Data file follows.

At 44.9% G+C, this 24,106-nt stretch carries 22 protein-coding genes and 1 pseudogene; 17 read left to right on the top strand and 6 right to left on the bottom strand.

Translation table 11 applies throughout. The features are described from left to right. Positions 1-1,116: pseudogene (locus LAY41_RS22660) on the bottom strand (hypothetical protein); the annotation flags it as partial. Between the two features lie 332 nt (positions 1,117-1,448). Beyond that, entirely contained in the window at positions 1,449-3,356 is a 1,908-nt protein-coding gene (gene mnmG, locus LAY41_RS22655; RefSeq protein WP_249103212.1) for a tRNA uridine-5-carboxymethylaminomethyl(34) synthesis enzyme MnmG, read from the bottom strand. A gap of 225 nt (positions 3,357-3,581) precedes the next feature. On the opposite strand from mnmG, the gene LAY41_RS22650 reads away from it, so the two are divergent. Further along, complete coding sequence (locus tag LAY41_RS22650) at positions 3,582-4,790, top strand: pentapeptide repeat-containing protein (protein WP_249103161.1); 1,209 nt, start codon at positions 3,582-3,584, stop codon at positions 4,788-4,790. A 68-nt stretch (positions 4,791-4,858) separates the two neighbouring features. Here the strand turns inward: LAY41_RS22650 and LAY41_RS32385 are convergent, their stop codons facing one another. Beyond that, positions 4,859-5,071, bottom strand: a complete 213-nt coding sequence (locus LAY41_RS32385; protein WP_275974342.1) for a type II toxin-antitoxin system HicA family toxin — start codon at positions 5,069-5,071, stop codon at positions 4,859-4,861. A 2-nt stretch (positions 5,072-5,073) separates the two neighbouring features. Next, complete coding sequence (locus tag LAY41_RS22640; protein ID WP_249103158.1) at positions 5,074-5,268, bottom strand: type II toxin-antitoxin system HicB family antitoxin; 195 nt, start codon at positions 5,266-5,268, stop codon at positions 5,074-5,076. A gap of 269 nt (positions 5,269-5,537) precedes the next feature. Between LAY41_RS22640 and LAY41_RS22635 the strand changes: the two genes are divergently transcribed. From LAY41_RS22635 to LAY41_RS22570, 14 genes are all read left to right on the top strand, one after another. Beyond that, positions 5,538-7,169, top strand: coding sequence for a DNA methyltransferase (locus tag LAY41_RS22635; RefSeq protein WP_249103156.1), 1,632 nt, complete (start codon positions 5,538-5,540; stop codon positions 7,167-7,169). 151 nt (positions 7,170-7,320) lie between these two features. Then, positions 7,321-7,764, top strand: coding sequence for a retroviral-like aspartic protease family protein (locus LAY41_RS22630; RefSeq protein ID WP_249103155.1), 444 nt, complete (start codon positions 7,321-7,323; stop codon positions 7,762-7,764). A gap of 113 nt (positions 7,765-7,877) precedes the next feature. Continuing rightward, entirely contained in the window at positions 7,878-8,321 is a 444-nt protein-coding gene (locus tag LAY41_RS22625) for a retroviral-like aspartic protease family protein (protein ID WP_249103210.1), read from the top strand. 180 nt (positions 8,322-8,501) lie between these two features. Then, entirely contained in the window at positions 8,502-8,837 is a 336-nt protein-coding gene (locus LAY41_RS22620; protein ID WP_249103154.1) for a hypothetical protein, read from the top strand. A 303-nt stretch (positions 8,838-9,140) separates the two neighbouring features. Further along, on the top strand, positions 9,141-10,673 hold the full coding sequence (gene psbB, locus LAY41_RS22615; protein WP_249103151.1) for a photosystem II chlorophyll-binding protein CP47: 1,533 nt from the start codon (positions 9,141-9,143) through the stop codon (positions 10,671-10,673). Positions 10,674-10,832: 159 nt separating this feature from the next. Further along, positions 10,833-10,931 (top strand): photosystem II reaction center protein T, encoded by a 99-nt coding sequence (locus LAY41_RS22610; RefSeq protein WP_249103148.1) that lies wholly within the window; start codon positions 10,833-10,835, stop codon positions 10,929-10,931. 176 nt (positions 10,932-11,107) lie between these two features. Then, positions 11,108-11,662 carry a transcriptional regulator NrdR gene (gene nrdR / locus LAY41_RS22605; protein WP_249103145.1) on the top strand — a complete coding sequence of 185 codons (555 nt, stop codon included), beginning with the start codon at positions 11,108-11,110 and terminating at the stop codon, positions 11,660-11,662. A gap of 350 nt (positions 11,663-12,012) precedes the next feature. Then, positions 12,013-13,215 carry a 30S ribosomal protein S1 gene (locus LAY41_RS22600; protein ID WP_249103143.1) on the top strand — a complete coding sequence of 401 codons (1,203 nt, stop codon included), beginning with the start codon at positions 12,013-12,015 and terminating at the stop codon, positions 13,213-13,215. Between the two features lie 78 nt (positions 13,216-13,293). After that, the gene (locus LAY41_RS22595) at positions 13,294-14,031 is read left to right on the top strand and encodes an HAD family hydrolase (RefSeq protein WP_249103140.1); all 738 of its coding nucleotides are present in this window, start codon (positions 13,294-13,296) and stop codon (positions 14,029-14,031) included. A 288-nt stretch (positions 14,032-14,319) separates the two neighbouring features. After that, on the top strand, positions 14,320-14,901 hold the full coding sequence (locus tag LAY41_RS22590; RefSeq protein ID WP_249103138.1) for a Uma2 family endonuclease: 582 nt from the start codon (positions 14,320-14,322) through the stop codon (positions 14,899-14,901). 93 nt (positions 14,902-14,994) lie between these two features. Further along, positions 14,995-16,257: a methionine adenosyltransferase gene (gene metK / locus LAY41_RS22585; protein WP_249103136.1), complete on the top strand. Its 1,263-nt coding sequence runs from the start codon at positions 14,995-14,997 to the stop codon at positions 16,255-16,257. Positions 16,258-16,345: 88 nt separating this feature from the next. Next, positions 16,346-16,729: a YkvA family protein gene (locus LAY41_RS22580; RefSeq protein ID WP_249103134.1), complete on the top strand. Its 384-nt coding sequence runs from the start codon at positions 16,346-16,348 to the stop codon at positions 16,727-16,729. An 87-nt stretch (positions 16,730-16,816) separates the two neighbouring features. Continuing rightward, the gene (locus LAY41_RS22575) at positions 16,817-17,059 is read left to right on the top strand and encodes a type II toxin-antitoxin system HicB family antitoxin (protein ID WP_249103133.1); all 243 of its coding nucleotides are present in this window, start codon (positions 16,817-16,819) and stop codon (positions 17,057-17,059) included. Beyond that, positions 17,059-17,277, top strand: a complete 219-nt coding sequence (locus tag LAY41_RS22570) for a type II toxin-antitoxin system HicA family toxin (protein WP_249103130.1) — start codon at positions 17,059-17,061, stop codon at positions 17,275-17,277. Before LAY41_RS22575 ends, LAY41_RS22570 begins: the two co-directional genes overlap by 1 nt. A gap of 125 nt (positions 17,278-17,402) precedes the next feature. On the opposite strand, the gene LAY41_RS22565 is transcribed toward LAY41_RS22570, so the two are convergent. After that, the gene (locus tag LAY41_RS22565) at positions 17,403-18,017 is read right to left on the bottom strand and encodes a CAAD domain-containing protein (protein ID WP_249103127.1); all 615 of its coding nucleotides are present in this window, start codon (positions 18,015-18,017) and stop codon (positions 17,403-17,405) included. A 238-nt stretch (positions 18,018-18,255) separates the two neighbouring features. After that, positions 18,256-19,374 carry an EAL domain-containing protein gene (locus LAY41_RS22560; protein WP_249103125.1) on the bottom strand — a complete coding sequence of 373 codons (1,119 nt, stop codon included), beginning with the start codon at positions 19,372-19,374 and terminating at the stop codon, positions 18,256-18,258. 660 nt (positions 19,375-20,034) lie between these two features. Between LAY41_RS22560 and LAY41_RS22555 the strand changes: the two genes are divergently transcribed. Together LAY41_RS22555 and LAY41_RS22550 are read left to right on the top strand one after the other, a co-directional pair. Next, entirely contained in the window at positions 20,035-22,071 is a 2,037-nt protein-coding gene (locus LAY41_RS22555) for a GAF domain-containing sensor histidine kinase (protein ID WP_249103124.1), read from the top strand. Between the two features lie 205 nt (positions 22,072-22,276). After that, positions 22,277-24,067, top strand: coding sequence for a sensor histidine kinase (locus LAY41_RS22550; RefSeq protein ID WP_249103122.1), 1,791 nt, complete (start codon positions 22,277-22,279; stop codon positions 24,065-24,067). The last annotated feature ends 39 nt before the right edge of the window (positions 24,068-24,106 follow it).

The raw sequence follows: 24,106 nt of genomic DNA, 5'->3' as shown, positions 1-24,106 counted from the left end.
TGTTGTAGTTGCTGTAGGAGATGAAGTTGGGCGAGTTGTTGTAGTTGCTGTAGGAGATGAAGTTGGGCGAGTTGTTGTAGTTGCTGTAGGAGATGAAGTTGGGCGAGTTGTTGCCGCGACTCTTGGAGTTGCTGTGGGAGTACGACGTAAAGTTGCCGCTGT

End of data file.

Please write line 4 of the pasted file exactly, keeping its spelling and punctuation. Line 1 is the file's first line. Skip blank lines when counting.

TGTTGTAGTTGCTGTAGGAGATGAAGTTGGGCGAGTTGTTGTAGTTGCTGTAGGAGATGAAGTTGGGCGAGTTGTTGTAGTTGCTGTAGGAGATGAAGTTGGGCGAGTTGTTGCCGCGACTCTTGGAGTTGCTGTGGGAGTACGACGTAAAGTTGCCGCTGT